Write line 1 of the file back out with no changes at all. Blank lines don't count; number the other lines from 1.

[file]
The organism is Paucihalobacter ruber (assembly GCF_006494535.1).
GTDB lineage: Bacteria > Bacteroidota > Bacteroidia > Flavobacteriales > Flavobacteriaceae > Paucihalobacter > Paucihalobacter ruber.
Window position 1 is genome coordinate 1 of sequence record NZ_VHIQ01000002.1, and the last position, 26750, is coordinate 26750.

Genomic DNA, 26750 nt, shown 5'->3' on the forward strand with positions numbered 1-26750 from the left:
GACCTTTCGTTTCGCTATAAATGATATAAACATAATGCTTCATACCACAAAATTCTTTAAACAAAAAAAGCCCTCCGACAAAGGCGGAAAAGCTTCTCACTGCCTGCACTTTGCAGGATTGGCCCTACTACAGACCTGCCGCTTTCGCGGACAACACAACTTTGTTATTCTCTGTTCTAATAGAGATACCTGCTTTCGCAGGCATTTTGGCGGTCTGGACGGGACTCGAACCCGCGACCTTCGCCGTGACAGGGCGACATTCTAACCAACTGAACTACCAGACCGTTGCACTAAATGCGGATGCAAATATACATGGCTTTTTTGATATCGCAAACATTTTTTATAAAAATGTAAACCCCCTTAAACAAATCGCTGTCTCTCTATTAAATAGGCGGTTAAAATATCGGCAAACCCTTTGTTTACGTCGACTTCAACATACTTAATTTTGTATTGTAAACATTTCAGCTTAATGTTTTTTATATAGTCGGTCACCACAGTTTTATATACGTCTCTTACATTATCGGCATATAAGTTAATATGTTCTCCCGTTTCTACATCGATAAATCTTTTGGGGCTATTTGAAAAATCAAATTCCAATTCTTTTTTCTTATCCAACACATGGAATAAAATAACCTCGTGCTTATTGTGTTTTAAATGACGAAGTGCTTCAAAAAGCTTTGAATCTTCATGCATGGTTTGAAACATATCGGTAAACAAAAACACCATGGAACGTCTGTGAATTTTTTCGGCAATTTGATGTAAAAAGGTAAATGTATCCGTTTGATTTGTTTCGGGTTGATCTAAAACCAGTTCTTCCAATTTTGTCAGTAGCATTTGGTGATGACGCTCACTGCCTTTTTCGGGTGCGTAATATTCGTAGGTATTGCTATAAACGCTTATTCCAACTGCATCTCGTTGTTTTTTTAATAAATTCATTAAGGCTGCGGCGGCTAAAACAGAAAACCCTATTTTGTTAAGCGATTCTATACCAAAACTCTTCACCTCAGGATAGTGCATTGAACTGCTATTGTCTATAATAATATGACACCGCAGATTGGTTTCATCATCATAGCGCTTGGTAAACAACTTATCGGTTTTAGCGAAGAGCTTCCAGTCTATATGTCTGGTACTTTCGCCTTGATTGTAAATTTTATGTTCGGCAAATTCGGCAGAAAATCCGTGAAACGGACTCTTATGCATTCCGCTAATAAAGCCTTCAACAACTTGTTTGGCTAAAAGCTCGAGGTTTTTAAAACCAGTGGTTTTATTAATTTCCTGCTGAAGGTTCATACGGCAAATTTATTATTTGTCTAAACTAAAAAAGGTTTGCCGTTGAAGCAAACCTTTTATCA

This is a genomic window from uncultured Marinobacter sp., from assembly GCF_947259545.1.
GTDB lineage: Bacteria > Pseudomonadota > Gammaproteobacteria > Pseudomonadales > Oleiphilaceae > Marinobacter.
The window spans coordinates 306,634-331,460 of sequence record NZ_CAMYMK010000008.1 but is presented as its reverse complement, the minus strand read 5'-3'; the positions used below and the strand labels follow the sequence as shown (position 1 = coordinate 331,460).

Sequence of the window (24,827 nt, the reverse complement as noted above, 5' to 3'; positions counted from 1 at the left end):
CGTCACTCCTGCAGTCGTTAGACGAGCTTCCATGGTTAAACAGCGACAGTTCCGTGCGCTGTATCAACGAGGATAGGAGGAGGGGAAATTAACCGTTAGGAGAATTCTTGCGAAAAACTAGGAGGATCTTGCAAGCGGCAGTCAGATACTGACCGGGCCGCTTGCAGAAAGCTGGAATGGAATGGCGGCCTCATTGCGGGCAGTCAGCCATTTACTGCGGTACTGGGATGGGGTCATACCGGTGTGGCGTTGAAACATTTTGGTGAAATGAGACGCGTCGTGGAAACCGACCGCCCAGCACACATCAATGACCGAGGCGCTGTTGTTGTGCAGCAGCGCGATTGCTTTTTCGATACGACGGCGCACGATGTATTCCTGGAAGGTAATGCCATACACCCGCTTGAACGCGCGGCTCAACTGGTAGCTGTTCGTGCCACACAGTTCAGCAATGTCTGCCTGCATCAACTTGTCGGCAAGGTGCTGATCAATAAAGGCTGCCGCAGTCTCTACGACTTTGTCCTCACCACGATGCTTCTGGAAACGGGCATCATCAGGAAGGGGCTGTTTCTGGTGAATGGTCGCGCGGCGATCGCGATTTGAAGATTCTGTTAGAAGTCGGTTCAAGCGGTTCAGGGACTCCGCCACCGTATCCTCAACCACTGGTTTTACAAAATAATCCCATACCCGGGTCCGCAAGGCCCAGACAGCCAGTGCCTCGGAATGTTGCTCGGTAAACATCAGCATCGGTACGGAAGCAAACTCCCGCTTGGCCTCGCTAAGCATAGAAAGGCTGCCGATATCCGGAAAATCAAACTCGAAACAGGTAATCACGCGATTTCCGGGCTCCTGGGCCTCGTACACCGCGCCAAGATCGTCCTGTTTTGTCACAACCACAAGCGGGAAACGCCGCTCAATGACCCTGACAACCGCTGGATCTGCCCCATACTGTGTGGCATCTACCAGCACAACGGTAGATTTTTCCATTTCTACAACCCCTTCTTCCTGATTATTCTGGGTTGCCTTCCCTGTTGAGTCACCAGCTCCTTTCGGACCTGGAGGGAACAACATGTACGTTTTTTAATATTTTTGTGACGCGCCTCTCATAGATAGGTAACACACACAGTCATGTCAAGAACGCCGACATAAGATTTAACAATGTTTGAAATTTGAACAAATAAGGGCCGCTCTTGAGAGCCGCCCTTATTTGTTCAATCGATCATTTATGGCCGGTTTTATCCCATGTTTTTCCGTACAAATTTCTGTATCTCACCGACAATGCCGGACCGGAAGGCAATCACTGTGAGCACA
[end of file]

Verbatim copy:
The organism is Paucihalobacter ruber (assembly GCF_006494535.1).